Santo Trafficante Jr.

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Santo Trafficante Jr.
Born (1914-11-15)November 15, 1914
Tampa, Florida, U.S.
Died March 17, 1987(1987-03-17) (aged 72)
Houston, Texas, U.S.

Santo Trafficante Jr. (November 15, 1914 – March 17, 1987) was one of the last of the old-time Mafia bosses in the United States. He allegedly controlled organized criminal operations in Florida and Cuba, which had previously been consolidated from several rival gangs by his father, Santo Trafficante Sr. Reputedly the most powerful mafioso in Batista-era Cuba, he never served time in a United States prison.

Trafficante maintained links to the Bonanno family, in New York City, but was more closely allied with Sam Giancana, in Chicago. Consequently, while generally recognized as the most powerful organized crime figure in Florida throughout much of the 20th century, Trafficante was not believed to have total control over Miami, Miami Beach, Ft. Lauderdale, or Palm Beach. The east coast of Florida was a loosely knit conglomerate of New York family interests with obvious links to Meyer Lansky, Bugsy Siegel, Angelo Bruno, Carlos Marcello, Leo Stein and Frank Ragano.

He admitted his anti-Castro activities to the United States House Select Committee on Assassinations in 1978. Though he vehemently denied any association with a conspiracy against President John F. Kennedy, at least one witness before federal investigators testified that Trafficante predicted the assassination in spring of 1963. Federal investigators brought racketeering and conspiracy charges against him in summer of 1986.

Early life[edit]

Trafficante was born in Tampa, Florida, to Sicilian parents Santo Trafficante Sr. and his wife Maria Giuseppa Cacciatore in 1914. He dropped out of high school before the 10th grade.[1]

Trafficante maintained several houses in Tampa and Miami, and also frequented Havana, Cuba (while Fulgencio Batista was in power), and New York City.

U.S. Treasury Department documents indicate that law enforcement believed Trafficante's legitimate business interests to include several legal casinos in Cuba; a Havana drive-in movie theater; and shares in the Columbia Restaurant and several other restaurants and bars in Tampa. He was rumored to be part of a Mafia syndicate which owned many other Cuban hotels and casinos. As one of the most powerful mobsters in the U.S., Trafficante was invited to the Havana Conference in December, 1946.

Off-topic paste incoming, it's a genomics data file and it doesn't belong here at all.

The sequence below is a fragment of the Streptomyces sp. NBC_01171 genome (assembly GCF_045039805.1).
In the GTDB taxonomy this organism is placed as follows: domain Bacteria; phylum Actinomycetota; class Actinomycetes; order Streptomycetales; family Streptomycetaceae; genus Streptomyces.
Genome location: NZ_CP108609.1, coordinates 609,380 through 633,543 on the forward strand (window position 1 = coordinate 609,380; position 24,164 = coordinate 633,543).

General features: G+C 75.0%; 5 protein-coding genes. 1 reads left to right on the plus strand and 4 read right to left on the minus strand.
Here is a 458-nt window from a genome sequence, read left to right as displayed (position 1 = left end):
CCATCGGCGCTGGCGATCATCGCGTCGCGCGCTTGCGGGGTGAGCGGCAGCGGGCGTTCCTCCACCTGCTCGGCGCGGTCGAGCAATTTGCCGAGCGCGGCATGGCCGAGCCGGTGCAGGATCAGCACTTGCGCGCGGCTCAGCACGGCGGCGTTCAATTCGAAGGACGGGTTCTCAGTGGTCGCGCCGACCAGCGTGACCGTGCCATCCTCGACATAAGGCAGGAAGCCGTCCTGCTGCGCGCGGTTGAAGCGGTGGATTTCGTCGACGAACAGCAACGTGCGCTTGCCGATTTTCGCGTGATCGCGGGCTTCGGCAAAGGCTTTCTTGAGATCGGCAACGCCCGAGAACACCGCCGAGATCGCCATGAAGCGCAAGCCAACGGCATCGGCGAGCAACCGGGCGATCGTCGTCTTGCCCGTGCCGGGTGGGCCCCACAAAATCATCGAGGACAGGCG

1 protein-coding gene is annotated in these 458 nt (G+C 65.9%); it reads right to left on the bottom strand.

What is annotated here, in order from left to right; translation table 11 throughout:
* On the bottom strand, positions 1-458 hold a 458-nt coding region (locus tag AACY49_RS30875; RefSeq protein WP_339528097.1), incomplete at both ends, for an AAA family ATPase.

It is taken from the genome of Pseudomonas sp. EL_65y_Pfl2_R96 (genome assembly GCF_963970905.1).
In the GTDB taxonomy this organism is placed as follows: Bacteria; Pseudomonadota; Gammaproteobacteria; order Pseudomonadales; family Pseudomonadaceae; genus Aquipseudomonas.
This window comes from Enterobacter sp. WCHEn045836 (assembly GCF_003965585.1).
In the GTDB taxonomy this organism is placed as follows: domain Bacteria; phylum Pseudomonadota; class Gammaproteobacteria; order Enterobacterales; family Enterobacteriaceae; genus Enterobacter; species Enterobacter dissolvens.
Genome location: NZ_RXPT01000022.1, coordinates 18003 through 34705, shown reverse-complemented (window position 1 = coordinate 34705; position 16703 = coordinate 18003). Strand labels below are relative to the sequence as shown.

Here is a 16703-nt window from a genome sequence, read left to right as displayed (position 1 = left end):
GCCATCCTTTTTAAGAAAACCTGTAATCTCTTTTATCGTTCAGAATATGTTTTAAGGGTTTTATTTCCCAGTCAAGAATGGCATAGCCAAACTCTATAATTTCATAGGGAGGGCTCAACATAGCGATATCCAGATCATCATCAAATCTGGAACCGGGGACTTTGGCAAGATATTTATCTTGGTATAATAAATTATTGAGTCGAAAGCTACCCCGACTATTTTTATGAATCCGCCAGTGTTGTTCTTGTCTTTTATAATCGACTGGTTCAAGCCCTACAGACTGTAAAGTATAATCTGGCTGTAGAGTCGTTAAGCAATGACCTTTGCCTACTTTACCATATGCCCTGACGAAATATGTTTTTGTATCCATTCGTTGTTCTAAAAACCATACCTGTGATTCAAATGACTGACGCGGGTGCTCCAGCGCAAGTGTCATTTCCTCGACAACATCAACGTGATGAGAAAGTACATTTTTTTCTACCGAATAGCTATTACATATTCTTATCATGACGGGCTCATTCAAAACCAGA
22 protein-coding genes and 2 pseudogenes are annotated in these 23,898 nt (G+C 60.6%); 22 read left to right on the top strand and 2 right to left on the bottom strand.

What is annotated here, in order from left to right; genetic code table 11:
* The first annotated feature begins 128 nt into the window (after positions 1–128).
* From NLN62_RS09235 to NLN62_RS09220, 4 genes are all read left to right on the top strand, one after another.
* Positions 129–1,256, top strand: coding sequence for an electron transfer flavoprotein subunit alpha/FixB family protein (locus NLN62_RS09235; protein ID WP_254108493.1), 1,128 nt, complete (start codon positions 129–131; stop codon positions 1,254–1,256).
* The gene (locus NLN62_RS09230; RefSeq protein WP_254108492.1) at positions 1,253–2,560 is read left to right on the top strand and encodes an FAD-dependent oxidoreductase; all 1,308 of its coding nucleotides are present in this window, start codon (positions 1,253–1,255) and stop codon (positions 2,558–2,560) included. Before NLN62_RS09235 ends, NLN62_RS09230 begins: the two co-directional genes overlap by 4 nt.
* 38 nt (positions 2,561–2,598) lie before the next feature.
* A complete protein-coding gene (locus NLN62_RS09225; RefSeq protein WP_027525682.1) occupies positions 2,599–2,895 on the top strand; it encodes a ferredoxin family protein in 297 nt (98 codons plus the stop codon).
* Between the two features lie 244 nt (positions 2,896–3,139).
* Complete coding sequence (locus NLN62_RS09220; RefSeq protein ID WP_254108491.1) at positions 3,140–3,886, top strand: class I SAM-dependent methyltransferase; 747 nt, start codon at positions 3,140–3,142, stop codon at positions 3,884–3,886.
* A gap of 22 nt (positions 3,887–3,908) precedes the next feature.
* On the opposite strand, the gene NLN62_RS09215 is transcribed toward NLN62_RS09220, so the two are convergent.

Trafficante was arrested frequently throughout the 1950s on various charges of bribery and of running illegal bolita lotteries in Tampa's Ybor City district. He escaped conviction all but once, receiving a five-year sentence, in 1954, for bribery, but his conviction was overturned by the Florida Supreme Court before he entered prison.


During the rule of Cuban dictator Batista, Trafficante openly operated the Sans Souci and the Casino International gambling establishments in Havana. As a leading member of the syndicate, it was suspected that he also had behind-the-scenes interests in other syndicate-owned Cuban gambling casinos namely, the Hotel Habana Riviera, the Tropicana Club, the Sevilla-Biltmore, the Capri Hotel Casino, the Commodoro, the Deauville, and the Havana Hilton. Nightly, Batista's "bagman" would collect 10 percent of the profits at Trafficante's casinos.

Trafficante was arrested in 1957, along with 56 other mobsters, at an apparent underworld convention, the Apalachin Meeting in New York. Charges were later dropped, though authorities believe the meeting was set up, among other things, to fill the power vacuum created by the recent assassination of Murder, Inc. head Albert Anastasia. Trafficante later denied knowledge of the circumstances of Anastasia's death.

In January 1958, Trafficante was questioned by the Cuban National police regarding the Apalachin meeting. A full report was made by the Cuban police dated January 23, 1958 that includes transcripts of long distance telephone calls made from the Sans Souci during the period August–December 1957. This report was given to the District Attorney’s office. In addition, “on January 23, 1958 the Cuban Department of Investigation, Havana, Cuba notified the Bureau of Narcotics that Santo Trafficante was registered in their Alien Office under No. 93461.”

Plot to assassinate Castro[edit]

After Fidel Castro's revolutionary government seized the assets of Trafficante's Cuban businesses and expelled him from the country as an "undesirable alien," Trafficante came into contact with various U.S. intelligence operatives, and was involved in several unsuccessful plans to assassinate Castro. Allusions to these historic connections were confirmed by the Central Intelligence Agency's 2007 declassification of the "Family Jewels" documents.

In 1975, the CIA declassified a report stating that Trafficante had been persuaded to poison Castro.[1] He denied the allegation stating that he was only an interpreter for the CIA.[1]